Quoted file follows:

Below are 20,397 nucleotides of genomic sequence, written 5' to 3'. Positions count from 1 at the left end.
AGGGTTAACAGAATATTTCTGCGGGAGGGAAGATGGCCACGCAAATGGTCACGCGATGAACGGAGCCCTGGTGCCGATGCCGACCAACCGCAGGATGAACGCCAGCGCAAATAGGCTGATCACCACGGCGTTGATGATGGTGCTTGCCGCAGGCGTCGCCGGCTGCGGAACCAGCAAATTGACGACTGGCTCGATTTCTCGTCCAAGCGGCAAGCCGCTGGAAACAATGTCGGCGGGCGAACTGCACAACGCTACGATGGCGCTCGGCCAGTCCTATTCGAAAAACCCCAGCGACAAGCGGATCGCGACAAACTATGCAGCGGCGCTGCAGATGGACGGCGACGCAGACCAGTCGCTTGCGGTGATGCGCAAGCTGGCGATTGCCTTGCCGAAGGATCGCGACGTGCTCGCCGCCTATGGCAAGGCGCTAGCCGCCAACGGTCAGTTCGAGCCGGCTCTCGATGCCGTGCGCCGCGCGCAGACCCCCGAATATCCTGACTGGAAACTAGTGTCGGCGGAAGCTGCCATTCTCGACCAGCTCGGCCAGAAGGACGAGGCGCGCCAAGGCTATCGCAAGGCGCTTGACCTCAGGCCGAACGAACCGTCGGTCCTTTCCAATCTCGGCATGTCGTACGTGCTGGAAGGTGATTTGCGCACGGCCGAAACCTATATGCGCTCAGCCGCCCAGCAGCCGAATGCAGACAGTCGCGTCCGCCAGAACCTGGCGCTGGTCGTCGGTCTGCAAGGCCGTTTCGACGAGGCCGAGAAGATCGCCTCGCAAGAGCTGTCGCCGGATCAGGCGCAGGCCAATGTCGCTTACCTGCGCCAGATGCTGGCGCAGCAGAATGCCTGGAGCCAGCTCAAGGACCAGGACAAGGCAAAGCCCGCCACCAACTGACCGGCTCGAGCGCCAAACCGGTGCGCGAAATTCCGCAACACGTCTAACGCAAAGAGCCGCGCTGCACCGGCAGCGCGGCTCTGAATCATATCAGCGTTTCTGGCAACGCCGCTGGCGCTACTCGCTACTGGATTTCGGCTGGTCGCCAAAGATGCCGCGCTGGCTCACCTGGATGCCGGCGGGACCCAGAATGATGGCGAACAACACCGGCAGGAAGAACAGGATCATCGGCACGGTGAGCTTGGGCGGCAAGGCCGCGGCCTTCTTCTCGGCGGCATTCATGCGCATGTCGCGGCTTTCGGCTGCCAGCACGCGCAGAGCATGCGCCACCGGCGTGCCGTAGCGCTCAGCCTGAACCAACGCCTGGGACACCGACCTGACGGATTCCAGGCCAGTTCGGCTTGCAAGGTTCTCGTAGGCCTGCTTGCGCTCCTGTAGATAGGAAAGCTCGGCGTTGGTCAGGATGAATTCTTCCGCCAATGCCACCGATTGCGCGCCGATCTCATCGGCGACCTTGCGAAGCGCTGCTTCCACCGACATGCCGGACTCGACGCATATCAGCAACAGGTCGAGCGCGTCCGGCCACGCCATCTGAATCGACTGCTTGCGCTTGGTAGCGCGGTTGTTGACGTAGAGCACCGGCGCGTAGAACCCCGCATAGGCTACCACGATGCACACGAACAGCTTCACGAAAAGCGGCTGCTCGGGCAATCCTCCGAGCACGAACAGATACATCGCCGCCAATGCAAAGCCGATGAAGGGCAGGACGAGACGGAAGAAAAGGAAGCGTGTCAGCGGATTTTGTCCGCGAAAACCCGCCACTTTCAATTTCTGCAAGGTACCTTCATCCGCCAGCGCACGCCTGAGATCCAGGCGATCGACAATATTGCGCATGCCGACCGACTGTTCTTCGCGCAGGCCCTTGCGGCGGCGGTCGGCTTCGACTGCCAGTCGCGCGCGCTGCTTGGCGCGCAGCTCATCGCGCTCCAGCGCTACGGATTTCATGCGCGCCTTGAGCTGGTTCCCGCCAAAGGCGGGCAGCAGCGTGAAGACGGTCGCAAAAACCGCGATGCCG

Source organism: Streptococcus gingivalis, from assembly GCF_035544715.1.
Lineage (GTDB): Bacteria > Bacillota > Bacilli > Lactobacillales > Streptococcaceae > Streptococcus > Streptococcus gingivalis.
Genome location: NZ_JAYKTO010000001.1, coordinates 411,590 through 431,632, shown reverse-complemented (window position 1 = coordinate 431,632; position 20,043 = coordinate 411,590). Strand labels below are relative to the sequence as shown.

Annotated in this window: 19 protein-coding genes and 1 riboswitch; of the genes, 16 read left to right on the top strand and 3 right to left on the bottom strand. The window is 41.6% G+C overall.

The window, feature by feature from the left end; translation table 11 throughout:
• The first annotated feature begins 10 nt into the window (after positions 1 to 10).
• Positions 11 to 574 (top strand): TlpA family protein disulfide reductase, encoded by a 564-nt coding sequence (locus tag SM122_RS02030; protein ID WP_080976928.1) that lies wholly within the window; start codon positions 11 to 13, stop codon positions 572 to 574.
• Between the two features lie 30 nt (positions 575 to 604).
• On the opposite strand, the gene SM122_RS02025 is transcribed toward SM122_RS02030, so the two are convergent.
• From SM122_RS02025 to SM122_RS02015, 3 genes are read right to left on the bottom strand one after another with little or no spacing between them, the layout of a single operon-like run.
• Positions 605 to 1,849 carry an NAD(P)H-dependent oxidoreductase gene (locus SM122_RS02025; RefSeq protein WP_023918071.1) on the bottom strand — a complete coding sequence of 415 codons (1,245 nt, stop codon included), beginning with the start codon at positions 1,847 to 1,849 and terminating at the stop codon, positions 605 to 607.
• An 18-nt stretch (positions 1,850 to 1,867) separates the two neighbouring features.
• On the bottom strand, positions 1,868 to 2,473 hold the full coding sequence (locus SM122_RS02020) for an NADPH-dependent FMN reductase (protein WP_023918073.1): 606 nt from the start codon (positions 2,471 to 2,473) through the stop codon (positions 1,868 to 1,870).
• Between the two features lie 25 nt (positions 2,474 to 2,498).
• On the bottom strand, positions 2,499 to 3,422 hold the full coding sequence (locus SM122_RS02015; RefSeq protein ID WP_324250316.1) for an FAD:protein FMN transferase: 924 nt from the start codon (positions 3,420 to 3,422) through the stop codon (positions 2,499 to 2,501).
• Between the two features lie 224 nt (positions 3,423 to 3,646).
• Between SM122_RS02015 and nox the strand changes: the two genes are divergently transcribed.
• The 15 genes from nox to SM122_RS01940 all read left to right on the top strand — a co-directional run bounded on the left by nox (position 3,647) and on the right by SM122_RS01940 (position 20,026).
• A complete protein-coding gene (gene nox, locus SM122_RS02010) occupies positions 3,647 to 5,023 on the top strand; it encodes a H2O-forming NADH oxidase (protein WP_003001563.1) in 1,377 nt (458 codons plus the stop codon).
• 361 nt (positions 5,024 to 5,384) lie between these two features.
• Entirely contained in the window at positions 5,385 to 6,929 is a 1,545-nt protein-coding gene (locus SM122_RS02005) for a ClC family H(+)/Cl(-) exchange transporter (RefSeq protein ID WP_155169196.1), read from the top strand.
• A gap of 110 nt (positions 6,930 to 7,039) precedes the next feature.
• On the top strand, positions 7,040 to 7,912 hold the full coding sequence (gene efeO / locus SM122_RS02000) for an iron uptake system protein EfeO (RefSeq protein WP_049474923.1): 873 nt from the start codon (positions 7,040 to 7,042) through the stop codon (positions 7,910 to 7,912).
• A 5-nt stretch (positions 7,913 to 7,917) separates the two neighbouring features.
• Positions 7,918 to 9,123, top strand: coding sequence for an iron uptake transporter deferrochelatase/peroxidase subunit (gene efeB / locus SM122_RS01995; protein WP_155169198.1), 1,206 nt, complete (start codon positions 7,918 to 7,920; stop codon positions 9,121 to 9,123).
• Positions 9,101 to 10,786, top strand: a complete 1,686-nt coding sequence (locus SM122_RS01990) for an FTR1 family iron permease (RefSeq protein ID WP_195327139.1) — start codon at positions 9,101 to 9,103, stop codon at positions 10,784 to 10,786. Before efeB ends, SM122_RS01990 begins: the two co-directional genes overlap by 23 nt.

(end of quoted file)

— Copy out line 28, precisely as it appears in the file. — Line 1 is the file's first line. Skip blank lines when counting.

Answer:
• Positions 9,101 to 10,786, top strand: a complete 1,686-nt coding sequence (locus SM122_RS01990) for an FTR1 family iron permease (RefSeq protein ID WP_195327139.1) — start codon at positions 9,101 to 9,103, stop codon at positions 10,784 to 10,786. Before efeB ends, SM122_RS01990 begins: the two co-directional genes overlap by 23 nt.